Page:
School Resource Packs: Cork 1912-1918

2 Cork City & County Archives: Through War and Rebellion: Cork 1912-1918 Resource Pack 7: 1916 Wakefield Prison Letter

Year: 1916: Year: 1916: PR6/11 Letter from Seamus (Jim) Fitzgerald imprisoned at Wakefield Prison to his mother at Cobh (June 1916).

Background After the 1916 Rebellion more than 3,500 Irish Volunteers were arrested throughout Ireland and interned in British prisons under the Defence of the Realm Act. As they were clogging up the English prison system it was decided to intern many of them in an old distillery which had been used to hold German prisoners of war at Frongoch in North Wales. By 28 th August most had been released with slightly less than 600 remaining. The leaders of the rebellion, such as Eoin MacNeill and Eamon DeValera) were kept separately in Reading and Dartmoor prisons before being eventually moved to Lewes prison. The remaining Irish internees were released in December 1916 after the Chief Medical Officer had inspected Frongoch and declared it unsafe. The leaders of the War of Independence (including Michael Collins) always described Frongoch as the ‘University of the Revolution’. The Document This is a letter from James (Seamus) Fitzgerald to his mother in Cobh, County Cork. He is writing from Wakefield Prison where most of the Cork internees had been taken, and from which many are about to be transferred to Frongoch, described as a ‘concentration camp’ (a term deriving from the Boer War). He mentions the loss of Patrick, his brother, who was lost at sea. He also speaks of his and the prisoners’ reliance on supplies and parcels from family and friends. Fitzgerald, like many prominent Irish Volunteers, was arrested in the aftermath of the 1916 Rising, but, despite mobilising, had not been active in it. His papers include several prison letters and accounts of his military service and internment. He was elected Sinn Fein TD for East Cork in 1921.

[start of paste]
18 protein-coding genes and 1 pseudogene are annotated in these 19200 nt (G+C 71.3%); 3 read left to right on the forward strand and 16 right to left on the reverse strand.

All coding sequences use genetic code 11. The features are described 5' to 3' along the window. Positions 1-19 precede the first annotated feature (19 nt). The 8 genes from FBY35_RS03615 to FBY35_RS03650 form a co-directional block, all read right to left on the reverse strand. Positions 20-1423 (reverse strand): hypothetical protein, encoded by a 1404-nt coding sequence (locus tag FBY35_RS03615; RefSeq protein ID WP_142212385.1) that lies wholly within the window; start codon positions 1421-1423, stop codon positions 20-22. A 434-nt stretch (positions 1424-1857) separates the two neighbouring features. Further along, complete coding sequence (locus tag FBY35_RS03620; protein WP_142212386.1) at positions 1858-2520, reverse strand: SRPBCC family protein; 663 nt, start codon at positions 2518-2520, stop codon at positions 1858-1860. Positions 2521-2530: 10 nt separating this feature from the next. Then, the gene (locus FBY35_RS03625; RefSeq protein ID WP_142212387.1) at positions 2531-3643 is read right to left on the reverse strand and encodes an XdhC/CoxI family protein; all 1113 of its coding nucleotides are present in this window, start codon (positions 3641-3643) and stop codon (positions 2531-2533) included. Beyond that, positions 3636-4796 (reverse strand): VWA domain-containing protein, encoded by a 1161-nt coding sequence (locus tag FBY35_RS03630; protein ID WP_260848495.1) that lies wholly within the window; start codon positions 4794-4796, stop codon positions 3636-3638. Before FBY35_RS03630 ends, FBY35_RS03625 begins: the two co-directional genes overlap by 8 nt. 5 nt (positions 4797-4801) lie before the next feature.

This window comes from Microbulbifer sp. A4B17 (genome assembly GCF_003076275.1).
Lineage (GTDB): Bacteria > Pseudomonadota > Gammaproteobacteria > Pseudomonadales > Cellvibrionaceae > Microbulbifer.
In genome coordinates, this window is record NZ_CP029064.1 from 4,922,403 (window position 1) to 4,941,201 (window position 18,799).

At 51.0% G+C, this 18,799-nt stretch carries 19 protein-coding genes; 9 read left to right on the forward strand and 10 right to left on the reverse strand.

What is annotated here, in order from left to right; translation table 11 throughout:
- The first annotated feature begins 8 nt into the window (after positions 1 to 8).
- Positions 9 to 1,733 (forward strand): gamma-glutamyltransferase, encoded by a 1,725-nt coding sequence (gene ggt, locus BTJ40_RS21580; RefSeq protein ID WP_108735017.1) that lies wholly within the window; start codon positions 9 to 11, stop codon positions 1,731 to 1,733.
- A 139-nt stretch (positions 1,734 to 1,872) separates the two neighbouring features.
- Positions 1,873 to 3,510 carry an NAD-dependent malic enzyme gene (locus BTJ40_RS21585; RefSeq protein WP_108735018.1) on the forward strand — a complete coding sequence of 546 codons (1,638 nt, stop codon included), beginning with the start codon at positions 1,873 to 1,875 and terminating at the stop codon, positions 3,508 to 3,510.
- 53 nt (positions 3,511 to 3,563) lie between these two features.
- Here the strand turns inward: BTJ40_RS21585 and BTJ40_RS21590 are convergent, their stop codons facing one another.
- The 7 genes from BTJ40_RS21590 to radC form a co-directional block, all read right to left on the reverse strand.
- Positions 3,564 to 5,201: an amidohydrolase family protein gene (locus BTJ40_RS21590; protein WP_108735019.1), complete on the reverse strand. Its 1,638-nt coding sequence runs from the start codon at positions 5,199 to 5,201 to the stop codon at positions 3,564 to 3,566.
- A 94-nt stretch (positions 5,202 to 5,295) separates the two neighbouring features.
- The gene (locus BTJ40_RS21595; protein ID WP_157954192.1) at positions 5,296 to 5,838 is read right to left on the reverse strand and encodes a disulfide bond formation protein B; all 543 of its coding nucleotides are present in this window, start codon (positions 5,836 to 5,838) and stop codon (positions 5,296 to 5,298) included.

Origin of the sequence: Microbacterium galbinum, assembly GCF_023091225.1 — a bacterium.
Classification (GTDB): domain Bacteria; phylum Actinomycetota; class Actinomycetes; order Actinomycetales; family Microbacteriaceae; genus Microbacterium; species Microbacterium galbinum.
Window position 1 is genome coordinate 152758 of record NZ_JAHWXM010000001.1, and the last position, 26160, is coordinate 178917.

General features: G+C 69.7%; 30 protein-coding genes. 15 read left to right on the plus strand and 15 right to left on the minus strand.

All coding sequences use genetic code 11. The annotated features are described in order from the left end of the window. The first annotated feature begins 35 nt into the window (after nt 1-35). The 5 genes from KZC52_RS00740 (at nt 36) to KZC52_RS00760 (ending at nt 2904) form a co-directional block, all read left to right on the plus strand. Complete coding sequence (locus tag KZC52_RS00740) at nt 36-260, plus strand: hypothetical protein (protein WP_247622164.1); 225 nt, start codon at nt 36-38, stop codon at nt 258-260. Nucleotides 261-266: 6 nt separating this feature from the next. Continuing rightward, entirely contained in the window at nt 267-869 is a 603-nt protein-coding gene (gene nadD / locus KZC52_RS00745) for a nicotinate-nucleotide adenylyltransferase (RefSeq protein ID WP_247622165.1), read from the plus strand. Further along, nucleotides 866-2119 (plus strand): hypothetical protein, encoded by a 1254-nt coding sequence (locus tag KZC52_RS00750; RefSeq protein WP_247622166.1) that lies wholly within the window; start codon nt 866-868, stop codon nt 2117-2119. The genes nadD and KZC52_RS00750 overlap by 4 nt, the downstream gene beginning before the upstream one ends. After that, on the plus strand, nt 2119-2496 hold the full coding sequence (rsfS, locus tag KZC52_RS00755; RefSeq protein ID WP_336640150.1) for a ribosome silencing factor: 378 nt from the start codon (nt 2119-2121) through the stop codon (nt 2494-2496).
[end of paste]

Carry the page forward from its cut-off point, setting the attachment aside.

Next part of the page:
Instructions: 1. Read through the document. 2. Highlight the names of people, sentences, or words you do not understand. 3. Highlight any words you cannot read. 4. Fill in the recording sheet supplied and attach it to the document.

5. Optional: The Bureau of Military History recorded the stories of veterans of the War of Independence. These are available online from the National Archives of Ireland. This one from Colonel Lawless goes into great detail about Frongoch. Read through it and pick out three incidents which show how the prisoners dealt with the prison regime. If you were the British what would you have done. 6. Store the completed work as directed by your teacher. 7. Outline how you would arrange to visit the Archives to view the original document

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